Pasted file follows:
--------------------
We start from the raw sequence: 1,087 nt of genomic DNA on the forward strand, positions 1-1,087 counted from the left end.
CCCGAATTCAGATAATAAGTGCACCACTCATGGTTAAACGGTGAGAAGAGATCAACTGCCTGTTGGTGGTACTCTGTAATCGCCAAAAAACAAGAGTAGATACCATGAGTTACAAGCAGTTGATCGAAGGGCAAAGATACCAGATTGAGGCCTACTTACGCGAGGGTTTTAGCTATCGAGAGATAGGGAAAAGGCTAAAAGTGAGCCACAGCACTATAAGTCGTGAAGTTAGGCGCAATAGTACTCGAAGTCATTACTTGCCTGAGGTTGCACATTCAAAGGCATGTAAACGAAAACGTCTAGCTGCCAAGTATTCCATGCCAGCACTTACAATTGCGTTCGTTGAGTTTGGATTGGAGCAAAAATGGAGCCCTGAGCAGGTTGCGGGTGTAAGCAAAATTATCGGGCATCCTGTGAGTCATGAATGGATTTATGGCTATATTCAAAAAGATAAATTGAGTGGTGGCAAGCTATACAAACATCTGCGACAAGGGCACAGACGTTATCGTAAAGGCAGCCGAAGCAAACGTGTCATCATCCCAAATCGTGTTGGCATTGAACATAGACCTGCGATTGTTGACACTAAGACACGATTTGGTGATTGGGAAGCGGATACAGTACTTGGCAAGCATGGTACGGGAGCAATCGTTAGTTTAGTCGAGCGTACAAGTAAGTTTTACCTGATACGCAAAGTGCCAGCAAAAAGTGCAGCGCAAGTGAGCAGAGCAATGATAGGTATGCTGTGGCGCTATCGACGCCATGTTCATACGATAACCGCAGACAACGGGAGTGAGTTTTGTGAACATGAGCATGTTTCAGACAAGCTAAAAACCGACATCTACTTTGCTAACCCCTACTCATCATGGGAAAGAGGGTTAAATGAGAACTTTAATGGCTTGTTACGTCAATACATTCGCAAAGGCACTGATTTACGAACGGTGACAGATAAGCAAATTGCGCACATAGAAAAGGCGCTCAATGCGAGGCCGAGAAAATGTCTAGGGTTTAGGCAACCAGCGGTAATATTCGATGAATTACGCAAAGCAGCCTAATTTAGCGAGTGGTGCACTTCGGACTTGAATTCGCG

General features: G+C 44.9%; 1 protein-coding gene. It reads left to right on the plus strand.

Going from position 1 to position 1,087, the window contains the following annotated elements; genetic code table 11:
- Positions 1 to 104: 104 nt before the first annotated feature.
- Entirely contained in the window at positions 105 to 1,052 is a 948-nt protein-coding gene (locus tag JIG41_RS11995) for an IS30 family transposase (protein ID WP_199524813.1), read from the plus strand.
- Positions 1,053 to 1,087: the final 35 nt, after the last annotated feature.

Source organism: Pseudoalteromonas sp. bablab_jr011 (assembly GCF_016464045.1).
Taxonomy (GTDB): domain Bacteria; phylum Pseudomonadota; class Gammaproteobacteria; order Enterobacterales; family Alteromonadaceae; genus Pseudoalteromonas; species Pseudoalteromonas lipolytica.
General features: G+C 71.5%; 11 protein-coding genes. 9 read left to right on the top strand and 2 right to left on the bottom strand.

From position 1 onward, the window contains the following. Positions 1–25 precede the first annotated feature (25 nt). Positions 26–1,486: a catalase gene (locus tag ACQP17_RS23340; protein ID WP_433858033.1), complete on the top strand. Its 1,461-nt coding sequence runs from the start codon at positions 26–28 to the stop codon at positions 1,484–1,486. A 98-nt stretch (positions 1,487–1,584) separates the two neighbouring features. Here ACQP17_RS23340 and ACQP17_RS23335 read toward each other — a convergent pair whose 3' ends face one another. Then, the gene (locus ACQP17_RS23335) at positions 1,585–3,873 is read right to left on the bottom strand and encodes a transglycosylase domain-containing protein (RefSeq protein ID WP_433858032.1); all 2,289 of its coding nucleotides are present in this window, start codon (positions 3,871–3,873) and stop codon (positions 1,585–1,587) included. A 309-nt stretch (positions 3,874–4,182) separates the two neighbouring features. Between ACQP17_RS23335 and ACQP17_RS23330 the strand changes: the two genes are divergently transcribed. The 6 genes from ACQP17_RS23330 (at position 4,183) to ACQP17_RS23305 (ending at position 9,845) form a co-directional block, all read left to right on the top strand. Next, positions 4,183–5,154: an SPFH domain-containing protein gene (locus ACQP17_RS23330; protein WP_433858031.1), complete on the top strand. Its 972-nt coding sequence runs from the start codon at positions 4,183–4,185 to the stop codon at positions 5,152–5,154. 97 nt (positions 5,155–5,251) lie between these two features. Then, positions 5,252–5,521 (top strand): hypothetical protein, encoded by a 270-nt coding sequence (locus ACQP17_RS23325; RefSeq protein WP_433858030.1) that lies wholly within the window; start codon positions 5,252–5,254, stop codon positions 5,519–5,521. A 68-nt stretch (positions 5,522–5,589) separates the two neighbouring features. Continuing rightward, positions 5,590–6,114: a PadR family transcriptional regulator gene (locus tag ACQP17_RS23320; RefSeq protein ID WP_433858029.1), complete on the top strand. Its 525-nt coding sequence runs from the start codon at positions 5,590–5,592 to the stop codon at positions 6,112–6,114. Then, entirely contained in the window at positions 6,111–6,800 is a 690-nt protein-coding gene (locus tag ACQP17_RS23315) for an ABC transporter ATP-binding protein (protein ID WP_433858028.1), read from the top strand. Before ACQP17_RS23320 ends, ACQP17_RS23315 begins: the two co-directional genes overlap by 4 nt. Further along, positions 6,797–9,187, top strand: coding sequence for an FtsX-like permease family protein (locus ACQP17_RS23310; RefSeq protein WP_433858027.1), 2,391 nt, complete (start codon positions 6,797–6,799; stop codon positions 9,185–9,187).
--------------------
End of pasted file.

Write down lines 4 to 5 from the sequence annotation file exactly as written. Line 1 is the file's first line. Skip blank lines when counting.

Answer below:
Going from position 1 to position 1,087, the window contains the following annotated elements; genetic code table 11:
- Positions 1 to 104: 104 nt before the first annotated feature.